FBI headquarters in Washington, D.C. (Mark Wilson/Getty Images)
WASHINGTON — The Federal Bureau of Investigation’s new headquarters will be in Maryland, a significant victory for the state following years of jockeying against Virginia and debate throughout several presidencies about where best to locate the law enforcement agency.
The General Services Administration picked the Greenbelt, Maryland, site Wednesday over the Springfield, Virginia, and Landover, Maryland, options, according to a source with knowledge confirming the GSA’s decision to Maryland Matters and States Newsroom.
GSA Administrator Robin Carnahan said in a written statement to States Newsroom and Maryland Matters that “GSA looks forward to building the FBI a state-of-the-art headquarters campus in Greenbelt to advance their critical mission for years to come.”
“Thank you to everyone at GSA, DOJ, FBI, Congress, and others who helped reach this important milestone after a comprehensive, multi-year effort,” Carnahan said.
A spokesperson for the federal agency said in a written statement that “GSA determined Greenbelt to be the best site because it was the lowest cost to taxpayers, provided the greatest transportation access to FBI employees and visitors, and gave the government the most certainty on project delivery schedule.
“It also provided the highest potential to advance sustainability and equity,” the spokesperson said.
The Washington Post originally reported the decision.
Virginia Democratic U.S. Sens. Mark Warner and Tim Kaine said in a written statement they’re “deeply disappointed that despite the clear case that Virginia is the best home for the FBI, the Administration went a different direction.”
“We spent years appropriately criticizing the last Administration for politicizing the new FBI headquarters — only for a new Administration to come in and allow politics to taint the selection process,” Warner and Kaine said.
Virginia Democratic U.S. Rep. Gerry Connolly said in a written statement that he was not given a heads-up about the decision.
“In making this decision, GSA has shamelessly caved to political pressure, putting blatant politics over the merits and amending the weighting of long-established criteria to make this decision all but predictable,” Connolly wrote.
“While Virginia’s loss is also the FBI’s, GSA’s reputation for objective procurement free from politics has taken a mortal hit today from which it will struggle to recover for years into the future,” Connolly added.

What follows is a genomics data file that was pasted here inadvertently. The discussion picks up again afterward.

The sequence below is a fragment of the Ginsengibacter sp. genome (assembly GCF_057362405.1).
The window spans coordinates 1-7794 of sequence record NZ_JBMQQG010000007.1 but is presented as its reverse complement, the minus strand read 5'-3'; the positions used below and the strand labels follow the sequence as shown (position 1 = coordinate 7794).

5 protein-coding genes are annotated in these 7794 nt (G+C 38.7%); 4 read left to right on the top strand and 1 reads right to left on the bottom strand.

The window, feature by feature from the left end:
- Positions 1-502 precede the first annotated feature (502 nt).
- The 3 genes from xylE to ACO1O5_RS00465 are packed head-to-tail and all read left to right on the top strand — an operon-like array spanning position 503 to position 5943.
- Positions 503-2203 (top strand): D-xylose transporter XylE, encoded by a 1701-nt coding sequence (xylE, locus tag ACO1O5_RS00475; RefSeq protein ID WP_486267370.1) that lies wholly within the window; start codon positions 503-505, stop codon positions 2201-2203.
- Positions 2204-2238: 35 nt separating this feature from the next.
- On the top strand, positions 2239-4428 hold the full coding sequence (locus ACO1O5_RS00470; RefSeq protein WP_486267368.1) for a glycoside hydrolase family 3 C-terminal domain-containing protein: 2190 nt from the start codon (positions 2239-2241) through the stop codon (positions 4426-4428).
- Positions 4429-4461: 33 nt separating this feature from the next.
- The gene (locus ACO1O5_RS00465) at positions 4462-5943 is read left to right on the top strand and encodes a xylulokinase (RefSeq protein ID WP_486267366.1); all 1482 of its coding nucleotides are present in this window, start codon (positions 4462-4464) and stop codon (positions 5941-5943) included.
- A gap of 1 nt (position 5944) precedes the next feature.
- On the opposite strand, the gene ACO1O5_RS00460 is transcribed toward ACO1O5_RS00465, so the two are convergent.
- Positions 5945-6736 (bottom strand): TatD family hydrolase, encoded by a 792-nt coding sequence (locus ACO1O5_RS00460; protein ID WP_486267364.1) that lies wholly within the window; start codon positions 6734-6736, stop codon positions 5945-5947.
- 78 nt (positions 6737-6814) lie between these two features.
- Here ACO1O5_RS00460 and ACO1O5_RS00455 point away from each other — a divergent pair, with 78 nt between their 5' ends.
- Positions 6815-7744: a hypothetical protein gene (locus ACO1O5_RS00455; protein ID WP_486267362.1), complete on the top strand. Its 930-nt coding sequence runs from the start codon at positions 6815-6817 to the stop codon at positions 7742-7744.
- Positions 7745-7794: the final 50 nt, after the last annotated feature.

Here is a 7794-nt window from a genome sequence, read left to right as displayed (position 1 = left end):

Congress will still need to provide funding for construction, which is expected to take several years to complete.
The Federal Bureau of Investigation will be moving from its current headquarters on Pennsylvania Avenue in Washington, D.C. The J. Edgar Hoover building, which opened in 1974, puts the FBI between the White House and the U.S. Capitol on a street that presidents often walk down during their Inauguration parades.
Nearly two decades ago, in 2005, the FBI’s Asset Management Plan indicated the agency would soon need a new headquarters, given the building’s structural and space issues.
Plans progressed slowly during the latter years of the Obama administration, but the Trump administration tried to keep the FBI in its existing location, with reports alleging former President Donald Trump didn’t want the site potentially sold to a rival hotel.
Plans to move the FBI headquarters to the suburbs outside of Washington, D.C. began moving forward again during the Biden administration.
The Maryland and Virginia delegations pitched their states to the GSA in March, a provision that was required in a government spending package.
The GSA considered five criteria in picking the new location, including FBI mission requirements, access to transportation, site development flexibility, sustainability and equity, and cost.
FBI mission requirements included the distance to the FBI Academy in Quantico, Virginia as well as the U.S. Department of Justice in downtown Washington, D.C.
The GSA weighted each of the categories, though it changed that criteria in July.
Proximity to the FBI mission-related locations moved from 35% to 25%, transportation access moved from 25% to 20%, site development flexibility stayed at 15%, sustainability and equity increased from 15% to 20% and cost increased from 10% to 20%.
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